Rule 8.4 It is professional misconduct for a lawyer to . . . violate or attempt to violate the Rules of Professional Conduct, knowingly assist or induce another to do so, or do so through the acts of another; . . . commit a criminal act that reflects adversely on the lawyer's honesty, trustworthiness or fitness as a lawyer in other respects; . . . engage in conduct involving dishonesty, fraud, deceit or misrepresentation . . . .

And finally:

Rule 8.3(a) A lawyer who knows that another lawyer has committed a violation of the Rules of Professional Conduct that raises a substantial question as to that lawyer's honesty, trustworthiness or fitness as a lawyer in other respects, shall inform the appropriate professional authority.



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jberryhill Donating Member (1000+ posts) Send PM | Profile | Ignore Mon Apr-27-09 12:31 PM
Response to Reply #6
7. He doesn't need to maintain his license....

...and I would guess a lot of judges allow their license to expire.
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jberryhill Donating Member (1000+ posts) Send PM | Profile | Ignore Sun Apr-26-09 03:58 PM
Response to Original message
4. No
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TorchTheWitch Donating Member (1000+ posts) Send PM | Profile | Ignore Mon Apr-27-09 06:07 AM
Response to Original message
5. Opinion piece by attorney in Philly Inquirer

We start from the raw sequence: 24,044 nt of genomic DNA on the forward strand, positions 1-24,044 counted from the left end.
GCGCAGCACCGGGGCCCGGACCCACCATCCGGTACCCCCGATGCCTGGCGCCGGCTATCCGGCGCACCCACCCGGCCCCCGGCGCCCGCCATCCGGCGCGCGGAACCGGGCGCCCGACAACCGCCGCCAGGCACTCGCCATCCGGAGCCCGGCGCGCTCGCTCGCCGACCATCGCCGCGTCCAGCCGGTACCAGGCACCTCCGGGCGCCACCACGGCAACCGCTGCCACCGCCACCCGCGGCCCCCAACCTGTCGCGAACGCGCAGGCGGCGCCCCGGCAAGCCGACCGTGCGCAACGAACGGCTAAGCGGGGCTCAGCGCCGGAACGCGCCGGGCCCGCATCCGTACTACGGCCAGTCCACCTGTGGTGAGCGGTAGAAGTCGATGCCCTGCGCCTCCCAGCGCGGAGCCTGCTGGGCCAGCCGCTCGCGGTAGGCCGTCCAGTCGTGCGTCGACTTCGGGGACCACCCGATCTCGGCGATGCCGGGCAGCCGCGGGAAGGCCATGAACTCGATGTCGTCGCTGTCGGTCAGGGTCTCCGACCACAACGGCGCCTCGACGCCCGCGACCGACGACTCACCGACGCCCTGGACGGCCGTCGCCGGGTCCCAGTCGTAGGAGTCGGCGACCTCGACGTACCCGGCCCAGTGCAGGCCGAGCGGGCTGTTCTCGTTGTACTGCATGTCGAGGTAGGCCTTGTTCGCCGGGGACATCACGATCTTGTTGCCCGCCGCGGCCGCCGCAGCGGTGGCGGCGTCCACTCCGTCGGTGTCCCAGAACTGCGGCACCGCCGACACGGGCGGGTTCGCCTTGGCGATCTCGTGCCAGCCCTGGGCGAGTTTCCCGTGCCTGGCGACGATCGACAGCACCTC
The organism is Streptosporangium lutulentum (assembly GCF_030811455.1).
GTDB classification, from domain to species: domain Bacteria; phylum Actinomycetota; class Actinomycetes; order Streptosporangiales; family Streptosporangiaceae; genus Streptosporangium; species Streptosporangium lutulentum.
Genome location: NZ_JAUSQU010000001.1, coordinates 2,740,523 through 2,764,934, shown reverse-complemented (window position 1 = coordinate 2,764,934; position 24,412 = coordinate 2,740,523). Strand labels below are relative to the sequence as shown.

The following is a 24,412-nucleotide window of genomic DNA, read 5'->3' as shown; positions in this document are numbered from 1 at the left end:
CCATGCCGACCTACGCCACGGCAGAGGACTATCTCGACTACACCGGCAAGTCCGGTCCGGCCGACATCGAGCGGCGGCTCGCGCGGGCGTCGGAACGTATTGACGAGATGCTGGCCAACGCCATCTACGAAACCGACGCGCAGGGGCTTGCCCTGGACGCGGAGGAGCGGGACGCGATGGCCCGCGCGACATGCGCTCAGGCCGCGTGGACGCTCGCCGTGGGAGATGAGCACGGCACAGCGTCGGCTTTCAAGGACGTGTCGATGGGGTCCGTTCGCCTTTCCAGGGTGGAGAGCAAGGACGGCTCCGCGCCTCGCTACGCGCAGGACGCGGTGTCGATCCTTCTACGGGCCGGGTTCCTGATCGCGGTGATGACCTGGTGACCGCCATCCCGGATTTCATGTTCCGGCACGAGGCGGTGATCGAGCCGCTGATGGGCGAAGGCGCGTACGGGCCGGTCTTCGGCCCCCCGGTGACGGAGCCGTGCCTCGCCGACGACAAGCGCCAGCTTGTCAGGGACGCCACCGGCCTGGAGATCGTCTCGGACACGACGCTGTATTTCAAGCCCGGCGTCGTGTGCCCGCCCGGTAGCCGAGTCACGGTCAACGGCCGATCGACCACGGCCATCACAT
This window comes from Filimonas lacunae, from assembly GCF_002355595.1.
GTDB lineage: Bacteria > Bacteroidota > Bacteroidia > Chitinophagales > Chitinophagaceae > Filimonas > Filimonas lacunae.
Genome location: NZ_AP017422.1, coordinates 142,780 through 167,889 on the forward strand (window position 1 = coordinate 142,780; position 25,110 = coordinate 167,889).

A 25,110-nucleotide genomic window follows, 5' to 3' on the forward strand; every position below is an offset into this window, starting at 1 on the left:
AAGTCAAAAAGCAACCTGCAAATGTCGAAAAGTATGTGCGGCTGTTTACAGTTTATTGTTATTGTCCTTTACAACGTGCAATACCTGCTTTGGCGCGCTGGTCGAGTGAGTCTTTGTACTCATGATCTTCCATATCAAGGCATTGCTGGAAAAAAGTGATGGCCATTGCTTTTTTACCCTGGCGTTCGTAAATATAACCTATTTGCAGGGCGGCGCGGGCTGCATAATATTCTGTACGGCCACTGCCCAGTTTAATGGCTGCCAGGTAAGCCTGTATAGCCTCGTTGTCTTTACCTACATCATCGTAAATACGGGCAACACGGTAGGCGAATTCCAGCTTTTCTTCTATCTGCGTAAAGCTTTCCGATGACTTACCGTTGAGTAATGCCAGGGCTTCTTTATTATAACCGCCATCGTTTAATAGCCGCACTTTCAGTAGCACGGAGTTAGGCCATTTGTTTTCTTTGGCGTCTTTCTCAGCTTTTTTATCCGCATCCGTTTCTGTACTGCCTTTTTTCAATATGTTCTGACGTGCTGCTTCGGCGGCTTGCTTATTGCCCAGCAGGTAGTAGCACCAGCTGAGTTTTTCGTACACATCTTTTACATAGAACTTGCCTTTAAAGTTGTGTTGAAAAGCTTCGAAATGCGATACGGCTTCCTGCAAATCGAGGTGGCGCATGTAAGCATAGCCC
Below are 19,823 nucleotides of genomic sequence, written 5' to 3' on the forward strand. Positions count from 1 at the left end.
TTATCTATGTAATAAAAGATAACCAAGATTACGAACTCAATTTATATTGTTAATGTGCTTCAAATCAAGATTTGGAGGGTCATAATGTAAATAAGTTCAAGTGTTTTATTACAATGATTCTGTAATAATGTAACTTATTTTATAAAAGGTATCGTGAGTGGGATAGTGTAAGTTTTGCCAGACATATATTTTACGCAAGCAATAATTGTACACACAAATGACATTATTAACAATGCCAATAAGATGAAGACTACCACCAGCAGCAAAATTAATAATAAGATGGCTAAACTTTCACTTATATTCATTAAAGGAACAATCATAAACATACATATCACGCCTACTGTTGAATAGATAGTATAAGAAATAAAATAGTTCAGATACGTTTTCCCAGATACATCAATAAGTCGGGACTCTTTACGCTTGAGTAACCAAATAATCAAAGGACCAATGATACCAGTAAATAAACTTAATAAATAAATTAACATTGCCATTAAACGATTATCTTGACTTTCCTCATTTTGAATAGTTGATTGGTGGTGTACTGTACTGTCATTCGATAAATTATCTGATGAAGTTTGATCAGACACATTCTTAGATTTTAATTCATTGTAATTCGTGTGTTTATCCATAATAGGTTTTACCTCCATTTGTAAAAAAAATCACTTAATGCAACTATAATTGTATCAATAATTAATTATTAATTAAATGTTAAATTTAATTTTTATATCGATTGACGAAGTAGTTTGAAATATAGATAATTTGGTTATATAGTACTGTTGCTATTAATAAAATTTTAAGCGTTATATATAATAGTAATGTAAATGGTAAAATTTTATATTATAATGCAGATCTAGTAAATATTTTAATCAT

Here's a snip of an opinion piece about Bybee and his signing off on the torture memos. While it doesn't address your question of recusing himself from certain cases it does address why he should resign completely, and I absolutely agree with that...

http://www.philly.com/philly/opinion/20090426_Judge_Bybee_s_cruelty__In_approving_torture__his_remoteness_from_the_actual_torturers_increases_his_degree_of_responsibility_.html
Sun, Apr. 26, 2009
by Jon B. Eisenberg

Judge Bybee's cruelty: In approving torture, his remoteness from the actual torturers increases his degree of responsibility.

Jon B. Eisenberg is one of the lawyers representing the plaintiffs in a case challenging President George W. Bush's warrantless wiretapping program

And she quoted from the judgment against Eichmann: "he extent to which any one of the many criminals was close to or remote from the actual killer of the victim means nothing, as far as the measure of his responsibility is concerned. On the contrary, in general the degree of responsibility increases as we draw further away from the man who uses the fatal instrument with his own hands."

Bybee did not write the torture memo he signed; it was written by John Yoo, then at the Department of Justice's Office of Legal Counsel and currently a law school professor who writes a monthly column for The Inquirer. Bybee just signed off on the memo, two desks removed from the torture chamber. Did he even read it? He must have. Did he think much about it? How could he have, and then signed such an abhorrent thing? This is evil thoughtlessness.

The judgment against Eichmann speaks to Bybee: Far from absolving him of guilt, his remoteness from the actual torturers - his thoughtlessness - increases the degree of his responsibility. His is a special kind of evil - the evil of nonchalance where there should be outrage.

Arendt quoted Eichmann's defense attorney as saying: "Eichmann feels guilty before God, not before the law."

I wonder whether Bybee feels guilty before God. He certainly has no business being a federal judge. His presence on the Ninth Circuit Court of Appeals brings disgrace to that court. He should resign.